The context here is that Craig had demonstrated decisively the imaginative block that faces us when we try to conceive, in proper detail, of a counterarithmetical reality. The projectivist is then poised to see this imaginative block as something expressed when we insist upon the necessity of arithmetic. But Wright commented, 'If as Craig makes plausible, we are unable to conceive of how any alternative determination might be viable, then that is how things are with us; it is a further, tendentious step to inflate our imaginative limitations into a metaphysical discovery'. And Craig, acknowledging that he and Wright agree that we should not ask the imagination to do too much, concedes immediately: 'It certainly is a further step'. Is it so clear that there is a further step? Only if claims of necessity are 'metaphysical discoveries', and this the projectivist will query. (Essays in Quasi-Realism, p.60)
He clarifies this by analogy to his meta-ethical position (p.70):
We do not find it trivial to cross from a sentiment to a moral judgment. Only certain sentiments -- those of a certain strength, or with certain objects, or those accompanied by sentiments about others who do not share them -- form a jumping-off point. We are also conscious that there are doubtless flaws and failures in our sentiments, which are perhaps capable of explanation in the same way that we explain the defects of those who are worse than ourselves. But when the sentiments are strong and nothing on the cards explains them by the presence of defects, we go ahead and moralize. We may be aware that our opinion is fallible, but that is because we can do something with the thought of an improved perspective, even when we are fairly certain that one will not be found, and here as elsewhere commitment can coexist with knowledge that we may be wrong. The 'step' from a fully integrated sentiment of sufficient strength to the moral expression now becomes no step at all: the moral is just the vocabulary in which to express that state. Avoiding it would not be an exercise in modesty, but an impoverishing idiosyncracy of expression.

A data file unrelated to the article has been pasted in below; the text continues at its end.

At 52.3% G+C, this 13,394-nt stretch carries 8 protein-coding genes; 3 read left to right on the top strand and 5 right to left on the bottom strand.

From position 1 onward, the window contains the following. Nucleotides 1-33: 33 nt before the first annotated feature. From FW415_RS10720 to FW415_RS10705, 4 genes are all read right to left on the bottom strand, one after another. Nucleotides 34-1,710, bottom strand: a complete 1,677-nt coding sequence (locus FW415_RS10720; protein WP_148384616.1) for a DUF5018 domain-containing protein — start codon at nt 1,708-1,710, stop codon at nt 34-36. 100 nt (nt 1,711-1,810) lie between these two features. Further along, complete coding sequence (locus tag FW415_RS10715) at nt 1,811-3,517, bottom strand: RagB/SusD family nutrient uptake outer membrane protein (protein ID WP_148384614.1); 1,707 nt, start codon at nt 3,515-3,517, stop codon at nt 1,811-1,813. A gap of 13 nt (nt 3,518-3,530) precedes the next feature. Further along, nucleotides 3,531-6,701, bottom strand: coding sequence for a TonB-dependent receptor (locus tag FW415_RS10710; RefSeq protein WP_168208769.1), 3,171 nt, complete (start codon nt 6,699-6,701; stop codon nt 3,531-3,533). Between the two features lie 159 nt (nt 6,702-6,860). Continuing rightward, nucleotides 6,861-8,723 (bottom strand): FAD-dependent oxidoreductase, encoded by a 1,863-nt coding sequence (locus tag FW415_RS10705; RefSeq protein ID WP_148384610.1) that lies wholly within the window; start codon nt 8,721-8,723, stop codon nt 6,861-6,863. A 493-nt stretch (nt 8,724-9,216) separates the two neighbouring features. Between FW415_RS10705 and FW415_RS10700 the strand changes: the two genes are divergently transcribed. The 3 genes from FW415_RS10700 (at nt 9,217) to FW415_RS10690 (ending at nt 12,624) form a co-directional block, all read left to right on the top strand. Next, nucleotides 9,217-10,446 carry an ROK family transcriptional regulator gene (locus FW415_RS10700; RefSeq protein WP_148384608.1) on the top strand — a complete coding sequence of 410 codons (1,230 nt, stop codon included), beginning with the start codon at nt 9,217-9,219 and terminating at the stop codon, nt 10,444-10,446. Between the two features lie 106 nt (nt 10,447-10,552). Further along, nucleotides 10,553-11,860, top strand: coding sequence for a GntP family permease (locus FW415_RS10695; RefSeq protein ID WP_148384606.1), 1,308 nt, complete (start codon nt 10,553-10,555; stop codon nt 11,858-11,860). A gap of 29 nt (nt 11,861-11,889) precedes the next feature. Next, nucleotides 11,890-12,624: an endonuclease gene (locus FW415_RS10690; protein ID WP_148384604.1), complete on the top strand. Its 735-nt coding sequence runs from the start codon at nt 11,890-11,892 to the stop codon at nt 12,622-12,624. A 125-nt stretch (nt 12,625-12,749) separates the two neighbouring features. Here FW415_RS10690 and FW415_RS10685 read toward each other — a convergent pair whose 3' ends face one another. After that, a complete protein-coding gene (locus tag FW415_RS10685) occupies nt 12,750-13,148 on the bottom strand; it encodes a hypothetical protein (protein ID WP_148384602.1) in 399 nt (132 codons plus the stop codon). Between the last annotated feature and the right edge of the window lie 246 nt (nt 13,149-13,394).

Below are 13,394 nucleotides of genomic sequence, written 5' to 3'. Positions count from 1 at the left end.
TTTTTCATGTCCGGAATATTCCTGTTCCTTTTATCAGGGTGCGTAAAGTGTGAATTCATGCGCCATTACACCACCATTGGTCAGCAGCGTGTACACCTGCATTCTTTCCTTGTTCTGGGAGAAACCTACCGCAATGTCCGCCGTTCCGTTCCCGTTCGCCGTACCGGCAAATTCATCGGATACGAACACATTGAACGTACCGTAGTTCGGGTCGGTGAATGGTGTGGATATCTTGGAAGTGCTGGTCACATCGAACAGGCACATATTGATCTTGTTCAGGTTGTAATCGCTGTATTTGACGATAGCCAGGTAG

Why should it not be like this with logical necessity? We have arrived at the residual class of propositions of whose truth we can make nothing. We cannot see our failure to make anything of them as the result of a contingent limitation in our own experience, nor of a misapprehension making us think that their truth should be open to display in a way in which it need not be. We express ourselves by saying that they cannot be true -- that their negations are necessary. There is the bare possibility of being shown wrong -- perhaps our search into the causes of our imaginative block was inadequate, or perhaps we were under a misapprehension of what it might be for the proposition to be true. We may be uncomfortably aware of even great philosophers who mistakenly projected what turned out to be rectifiable limitations of imagination -- the a priori has a bad history. But as Wright notices, we should have no wish to make ourselves infallible when deeming things a priori. We make the commitment in light of the best we can do. There is no step, and no illusion.
Yet I think I can make something of the idea that ideal conceivability and metaphysical possibility might come apart. Talk of how the world could have been, and talk of what can be coherently imagined (with idealized cognitive powers), are not obviously synonymous. There's plausibly a link of sorts: we typically take conceivability as at least a guide to possibility. There may even be a perfect coincidence between them, so that all and only logical possibilities are ideally conceivable. But does that really mean that apriority and necessity are one and the same thing? Or can we somehow separate them, even without any metaphysical divergence that we can latch on to? (Might there be a sense in which one holds "in virtue of" the other, for instance? Or are they the same thing just under different "modes of presentation"? How else might we make sense of this?)